George calls for radical solution to rail problems

This week, responding to calls for improved Network Rail accountability, George called for radical thinking in tackling Network Rail's problems and suggested putting track and train operating companies back together. He said that in an areas such as East Anglia it would make sense to have a regional rail company that has full integration, a long-term franchise and the ability to invest and plan for future services.

Rail is of huge importance to rebalancing the economy and can unlock access to regional economies and growth. George is to continuing to campaign for improvements to Anglian rail and in particular the Norwich to Cambridge line which could link the areas innovation clusters to drive sustainable development.

Speaking in the debate George said:

George Freeman (Mid Norfolk) (Con): My hon. Friend is making a very powerful case, which many of us sympathise with; my constituents certainly will, too. She says that we need to consider new models. Does she agree that we should be really bold and radical in tackling this problem, which is a legacy of some of the mistakes of privatisation compounded massively by a botched renationalisation under the previous Government? In my own region of East Anglia, rail has a crucial role to play in driving a rebalanced economy, innovation and investment. Does she think it might be sensible for us to consider—possibly in areas such as East Anglia—putting track and train operating company back together, thereby creating a regional rail company that has full integration, a long-term franchise and the ability to invest and plan for future services?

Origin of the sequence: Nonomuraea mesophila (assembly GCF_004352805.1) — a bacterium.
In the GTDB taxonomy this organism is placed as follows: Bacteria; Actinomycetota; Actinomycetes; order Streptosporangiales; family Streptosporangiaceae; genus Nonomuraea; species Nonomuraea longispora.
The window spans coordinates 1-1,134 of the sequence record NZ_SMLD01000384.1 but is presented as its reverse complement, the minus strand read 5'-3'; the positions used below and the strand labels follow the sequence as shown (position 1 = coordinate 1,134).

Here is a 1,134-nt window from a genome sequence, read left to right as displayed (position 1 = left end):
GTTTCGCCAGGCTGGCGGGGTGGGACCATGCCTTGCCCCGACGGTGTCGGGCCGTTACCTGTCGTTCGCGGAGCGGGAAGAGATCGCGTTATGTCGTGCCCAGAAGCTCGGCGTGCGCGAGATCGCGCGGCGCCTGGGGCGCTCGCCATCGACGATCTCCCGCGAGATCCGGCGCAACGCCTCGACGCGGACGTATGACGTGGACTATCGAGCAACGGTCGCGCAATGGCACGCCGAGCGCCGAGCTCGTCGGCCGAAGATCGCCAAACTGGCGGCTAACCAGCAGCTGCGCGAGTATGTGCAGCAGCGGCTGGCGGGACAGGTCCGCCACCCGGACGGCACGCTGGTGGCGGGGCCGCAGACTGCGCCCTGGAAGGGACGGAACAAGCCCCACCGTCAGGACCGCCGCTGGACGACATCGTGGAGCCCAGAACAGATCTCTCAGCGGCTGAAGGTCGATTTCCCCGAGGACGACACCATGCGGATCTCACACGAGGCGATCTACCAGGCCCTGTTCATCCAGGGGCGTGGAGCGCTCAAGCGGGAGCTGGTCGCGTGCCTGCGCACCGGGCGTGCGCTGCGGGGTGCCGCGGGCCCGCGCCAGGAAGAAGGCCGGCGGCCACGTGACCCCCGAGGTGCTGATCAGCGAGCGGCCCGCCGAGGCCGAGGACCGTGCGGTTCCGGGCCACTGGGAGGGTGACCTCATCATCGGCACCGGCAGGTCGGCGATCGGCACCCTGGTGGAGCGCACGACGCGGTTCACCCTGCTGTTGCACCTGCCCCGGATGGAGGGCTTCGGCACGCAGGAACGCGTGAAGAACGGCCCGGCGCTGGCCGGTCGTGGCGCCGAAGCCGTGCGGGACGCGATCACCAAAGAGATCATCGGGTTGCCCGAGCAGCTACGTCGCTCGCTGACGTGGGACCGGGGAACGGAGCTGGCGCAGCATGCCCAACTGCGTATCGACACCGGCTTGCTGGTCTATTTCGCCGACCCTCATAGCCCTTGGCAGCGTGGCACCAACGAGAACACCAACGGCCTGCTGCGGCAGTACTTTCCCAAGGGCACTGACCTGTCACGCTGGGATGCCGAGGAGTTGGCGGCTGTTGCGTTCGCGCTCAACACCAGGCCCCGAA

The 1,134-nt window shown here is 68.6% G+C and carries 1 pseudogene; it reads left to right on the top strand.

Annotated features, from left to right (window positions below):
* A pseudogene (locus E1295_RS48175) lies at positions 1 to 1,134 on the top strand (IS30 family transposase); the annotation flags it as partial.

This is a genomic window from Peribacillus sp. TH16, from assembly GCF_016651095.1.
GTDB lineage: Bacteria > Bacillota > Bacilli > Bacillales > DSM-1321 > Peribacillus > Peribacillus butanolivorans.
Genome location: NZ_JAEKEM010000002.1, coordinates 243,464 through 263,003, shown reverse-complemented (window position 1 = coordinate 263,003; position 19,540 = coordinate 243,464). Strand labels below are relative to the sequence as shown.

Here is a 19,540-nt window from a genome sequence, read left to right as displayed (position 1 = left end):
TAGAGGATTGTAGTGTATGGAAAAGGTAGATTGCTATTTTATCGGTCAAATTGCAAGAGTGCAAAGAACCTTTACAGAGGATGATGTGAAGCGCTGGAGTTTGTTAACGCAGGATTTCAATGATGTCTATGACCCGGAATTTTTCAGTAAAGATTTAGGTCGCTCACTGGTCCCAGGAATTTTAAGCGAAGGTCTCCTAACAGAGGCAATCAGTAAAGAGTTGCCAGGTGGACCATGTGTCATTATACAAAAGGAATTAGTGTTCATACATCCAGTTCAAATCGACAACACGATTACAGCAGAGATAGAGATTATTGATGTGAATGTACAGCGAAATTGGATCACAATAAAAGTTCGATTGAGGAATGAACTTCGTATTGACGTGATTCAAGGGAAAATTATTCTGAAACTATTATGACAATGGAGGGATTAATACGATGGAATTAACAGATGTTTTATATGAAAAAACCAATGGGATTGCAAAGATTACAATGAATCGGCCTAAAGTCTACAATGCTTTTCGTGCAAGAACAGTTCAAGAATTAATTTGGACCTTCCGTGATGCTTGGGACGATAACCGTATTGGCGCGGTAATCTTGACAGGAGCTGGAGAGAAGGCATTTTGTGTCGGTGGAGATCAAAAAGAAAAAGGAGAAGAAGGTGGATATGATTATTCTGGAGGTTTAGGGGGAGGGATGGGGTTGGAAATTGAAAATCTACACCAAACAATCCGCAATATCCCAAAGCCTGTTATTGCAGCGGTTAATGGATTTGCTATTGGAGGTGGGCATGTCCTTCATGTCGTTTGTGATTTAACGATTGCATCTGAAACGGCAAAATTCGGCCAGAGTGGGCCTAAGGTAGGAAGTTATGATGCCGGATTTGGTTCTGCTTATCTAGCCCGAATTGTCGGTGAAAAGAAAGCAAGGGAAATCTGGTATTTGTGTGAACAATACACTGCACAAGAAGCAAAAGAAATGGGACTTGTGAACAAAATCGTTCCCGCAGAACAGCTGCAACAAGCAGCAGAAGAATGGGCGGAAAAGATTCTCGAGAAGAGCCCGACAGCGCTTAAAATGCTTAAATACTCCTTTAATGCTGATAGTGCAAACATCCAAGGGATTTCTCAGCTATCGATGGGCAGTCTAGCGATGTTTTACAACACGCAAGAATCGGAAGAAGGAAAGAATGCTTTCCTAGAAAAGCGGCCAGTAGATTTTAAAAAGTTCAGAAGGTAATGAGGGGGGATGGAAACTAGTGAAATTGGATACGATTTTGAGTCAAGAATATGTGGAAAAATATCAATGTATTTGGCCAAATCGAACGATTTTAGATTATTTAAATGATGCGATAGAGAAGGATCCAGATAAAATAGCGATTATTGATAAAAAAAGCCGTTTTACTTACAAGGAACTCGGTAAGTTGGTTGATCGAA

Mrs Main: That is an extremely valuable contribution. This debate is not simply about reading out a list of failures and then going away and allowing the situation to continue. If we were to do that, we would be failing the public again and again. Indeed, some of those tragedies that have occurred may happen again somewhere else. We must be radical. I do not wish to take up too much time at the beginning of this debate saying what we should be doing. My hon. Friend is absolutely right though. There are innovative methods. One thought is to have 10 regional areas operating on a system of alliancing. That is a phrase that I had not heard before, but it means having a deeper and more meaningful relationship with the train operating companies. Such a system relies on companies having longer franchises. Many ideas should be considered. None the less, significant issues need to be tackled. We are left with a structure that is patently not fit for purpose. I would like us to say that we will not accept a tinkering around the edges with this. I do not want us to say, “We will just remove one chief executive and stick another one in.” If we do that, we are basically left with all the same people, in the same place, presiding over yet another set of failures. Radicalisation is the only way forward. I am sure that we will hear different suggestions from hon. Members today. We need to sweep out the Augean stables of Network Rail. There are no two ways about it; we are talking about not tinkering but a fundamental change.

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